Katrinka and I support the culling of stray dogs. Of course we'd like them to be taken to a nice sanctuary to spend the rest of their days lolling about well fed. Don't know if I'd wish them to be adopted because people tend to put dogs in cages here. Our friend Alice lives next door to a family that keeps dogs in a cage and they start barking at five in the morning. Her mate Danu won't talk to the owners because he's Javanese and they're Balinese. I bet that would be fruitless. I told her to get an electronic gizmo that sends back a painful high sound when a bark hits it. That can work but they have a dog o their own and don't want to do that. It's no fun to see how dogs can be treated here or in many parts of the world. You can buy dog meat here legally. Just look for the RW sign. Don't know what that stands for. Read about arrests for dog-napping and selling to RW shop. Katrinka says they favor small brown dogs for sacrificing.

I used a high sound dispenser - looks like an aerosol can - to stop a pit bull from barking all the time at the place where we first lived here. Made, the owner, said his dog ran into the street and was killed by a car when a Russian woman guest let it out of its cage. He said she had been complaining to him that that was cruel. I urged him not to get another dog. He got a young pit bull that was super friendly and dying for attention and put it in the cage outdoors by the front of his place. Elmo got walked daily to the beach for a while but mainly he begged for attention and barked in his cage - a large cage with a roof - like five feet wide and four deep and tall. They'd let him be in the courtyard on a long leash and I'd say hi to him but he was too strong and enthusiastic to get too near to. A long term Aussie tenant who lived up front told Made he'd move out right away unless the dog barking stopped. So Made moved the dog to the back of their villa where his in-law Yani and her husband lived across from one of their mothers. Also that was next to us. They kept the dog chained up all the time on a porch except for an occasional walk to the beach. But those walks stopped because Elmo was too strong. I complained to Yani that the dog's barking all the time was not acceptable. She just asked why I didn't like dogs That's when I got the sound spray can.  Boy was that effective. Elmo stopped barking. The next day Yani told me that she was worried about Elmo because he'd stopped eating. I remembered the instructions that came with the can saying to use it in coordination with positive feedback. So I became friends with Elmo, brought Elmo a snack every morning. I'd have to stand beyond his reach to pet him cause he was too rough and strong. If he'd bark I'd let him do it a little then whistle which he learned meant stop or it's the can. So we had a happy compromise. Wonder how Elmo is now.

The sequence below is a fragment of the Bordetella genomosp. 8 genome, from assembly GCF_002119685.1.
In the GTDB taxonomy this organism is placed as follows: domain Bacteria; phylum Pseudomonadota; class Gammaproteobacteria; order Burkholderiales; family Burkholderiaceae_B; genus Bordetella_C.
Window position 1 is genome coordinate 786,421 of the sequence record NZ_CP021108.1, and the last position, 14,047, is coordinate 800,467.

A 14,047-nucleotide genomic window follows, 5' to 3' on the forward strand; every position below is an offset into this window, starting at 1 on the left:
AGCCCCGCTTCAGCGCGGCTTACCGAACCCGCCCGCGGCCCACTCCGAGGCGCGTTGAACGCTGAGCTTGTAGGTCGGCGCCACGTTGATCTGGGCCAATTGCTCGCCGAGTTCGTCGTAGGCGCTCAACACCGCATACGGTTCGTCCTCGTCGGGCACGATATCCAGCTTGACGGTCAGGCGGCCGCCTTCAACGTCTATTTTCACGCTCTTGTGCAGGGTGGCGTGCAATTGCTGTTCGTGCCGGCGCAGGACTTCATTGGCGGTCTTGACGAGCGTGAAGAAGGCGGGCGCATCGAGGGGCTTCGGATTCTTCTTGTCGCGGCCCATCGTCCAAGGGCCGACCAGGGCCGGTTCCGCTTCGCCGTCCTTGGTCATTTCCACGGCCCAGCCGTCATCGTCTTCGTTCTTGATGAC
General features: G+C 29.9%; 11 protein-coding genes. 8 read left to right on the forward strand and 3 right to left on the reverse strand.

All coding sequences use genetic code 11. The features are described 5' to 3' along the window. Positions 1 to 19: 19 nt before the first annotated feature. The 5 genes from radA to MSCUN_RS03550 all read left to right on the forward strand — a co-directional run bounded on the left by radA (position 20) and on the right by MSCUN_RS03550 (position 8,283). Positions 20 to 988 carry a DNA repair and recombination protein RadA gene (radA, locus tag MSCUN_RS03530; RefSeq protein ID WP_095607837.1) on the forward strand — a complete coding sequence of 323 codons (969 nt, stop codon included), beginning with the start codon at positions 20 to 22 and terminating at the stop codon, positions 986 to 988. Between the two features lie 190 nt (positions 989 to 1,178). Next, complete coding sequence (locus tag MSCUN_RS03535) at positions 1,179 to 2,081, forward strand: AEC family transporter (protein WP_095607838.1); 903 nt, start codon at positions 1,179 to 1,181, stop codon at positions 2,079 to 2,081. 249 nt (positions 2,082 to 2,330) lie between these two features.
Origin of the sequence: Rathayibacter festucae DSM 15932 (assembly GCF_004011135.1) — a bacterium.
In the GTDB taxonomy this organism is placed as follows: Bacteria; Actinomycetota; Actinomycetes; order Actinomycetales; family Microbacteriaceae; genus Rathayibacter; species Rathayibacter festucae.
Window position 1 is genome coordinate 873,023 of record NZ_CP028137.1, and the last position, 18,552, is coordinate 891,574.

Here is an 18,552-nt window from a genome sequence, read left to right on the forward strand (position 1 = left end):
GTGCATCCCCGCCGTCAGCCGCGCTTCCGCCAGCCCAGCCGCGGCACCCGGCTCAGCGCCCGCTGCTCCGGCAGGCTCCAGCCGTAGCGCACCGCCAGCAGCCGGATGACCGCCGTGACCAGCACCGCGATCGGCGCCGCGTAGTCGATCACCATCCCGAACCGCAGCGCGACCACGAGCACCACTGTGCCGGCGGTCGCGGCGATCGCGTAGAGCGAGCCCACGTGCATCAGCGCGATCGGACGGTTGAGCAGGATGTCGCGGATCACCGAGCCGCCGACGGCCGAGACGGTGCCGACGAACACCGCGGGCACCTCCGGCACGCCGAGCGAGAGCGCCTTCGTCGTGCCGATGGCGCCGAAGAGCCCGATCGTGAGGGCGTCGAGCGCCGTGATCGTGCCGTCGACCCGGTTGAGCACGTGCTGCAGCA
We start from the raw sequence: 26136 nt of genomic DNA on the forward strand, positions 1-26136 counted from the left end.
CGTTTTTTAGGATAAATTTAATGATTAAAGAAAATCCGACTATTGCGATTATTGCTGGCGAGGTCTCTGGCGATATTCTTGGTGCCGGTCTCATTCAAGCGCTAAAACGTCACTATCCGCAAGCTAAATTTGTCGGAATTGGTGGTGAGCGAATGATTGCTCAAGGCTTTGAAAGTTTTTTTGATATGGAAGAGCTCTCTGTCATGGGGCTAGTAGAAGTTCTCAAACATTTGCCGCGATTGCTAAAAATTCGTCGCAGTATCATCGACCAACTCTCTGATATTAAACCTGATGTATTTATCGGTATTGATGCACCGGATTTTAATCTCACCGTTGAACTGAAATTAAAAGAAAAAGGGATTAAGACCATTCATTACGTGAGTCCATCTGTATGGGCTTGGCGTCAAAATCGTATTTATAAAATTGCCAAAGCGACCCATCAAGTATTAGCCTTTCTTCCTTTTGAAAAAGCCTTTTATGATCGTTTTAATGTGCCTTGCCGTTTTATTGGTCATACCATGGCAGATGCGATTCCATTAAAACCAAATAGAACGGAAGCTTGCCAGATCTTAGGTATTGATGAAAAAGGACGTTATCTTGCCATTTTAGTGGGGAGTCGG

Tuesday, March 10, 2015

Bali Prison Art Sale coming up

Korobokan Prison Art Facebook Page

It's at the Hard Rock. Our buds at Annapurna Restaurant were going to host it - Ben, part owner manager, was interviewed by ABC. There was some nervousness about what he said and the authorities here and all. He said he was rather non-commital. But now it's at Hard Rock in Kuta which is better for sales probably. - DC

Monday, March 9, 2015

Chinese Documentary on Smog

Viewed 100,000 times in two days, Under the Dome removed from Chinese web sites - BBC

View Under the Dome with subtitles on YouTube


Katrinka and I say the Japanese "Itadakimasu" and gassho before we eat. We always do it even if we're out though we might bury it beneath token mumbles with friends. It's very common for Japanese to say that even before having a treat, but in that case, especially with friends. And they don't gassho. I've been saying itadakimasu since maybe 1966 when I came to Zen Center and lived in SF's Japantown though we didn't say that at Zen Center or any of its centers. It's not really Buddhist. It's Japanese and means to humbly receive - no subject, no object. I've used it in all the homes I've lived in and places I've been since then unless there was some sort of other something to say like at Zen Center. Tonight we said it and then we said it again and realized oh we've already said it. We do that quite a bit. I asked Katrinka if we get extra credit for saying it twice and she said, "Yes, absolutely." [All opinion expressed herein was not fact checked]. - DC

Sunday, March 8, 2015

Right to Vote for Blacks still a Major Problem in US

From White Sheets to Spreadsheets - A day after the historic Selma march, Greg Palast on how voter suppression is denying millions the right to vote and keeping the South Republican.

I was glad that the writer of the song Glory mentioned this quickly in his acceptance speech at the Academy Awards. Happened to see the movie Selma last night on the fiftieth anniversary of the march. I loved the movie but wished there had been at least a mention in print at the end that blacks in the South continue to be denied the right to vote in significant numbers - enough to turn elections at all levels including president.

Greg Palast dot com - where that article originated. He's been exposing how American elections are rigged since before the first Bush Jr. stolen victory. - DC

Saturday, March 7, 2015

Papua Conflict

I don't know anything about the Papua conflict. Here's a page for it on Wikipedia. Have seen a couple of other reports that make much more extreme claims. - DC

Thursday, March 5, 2015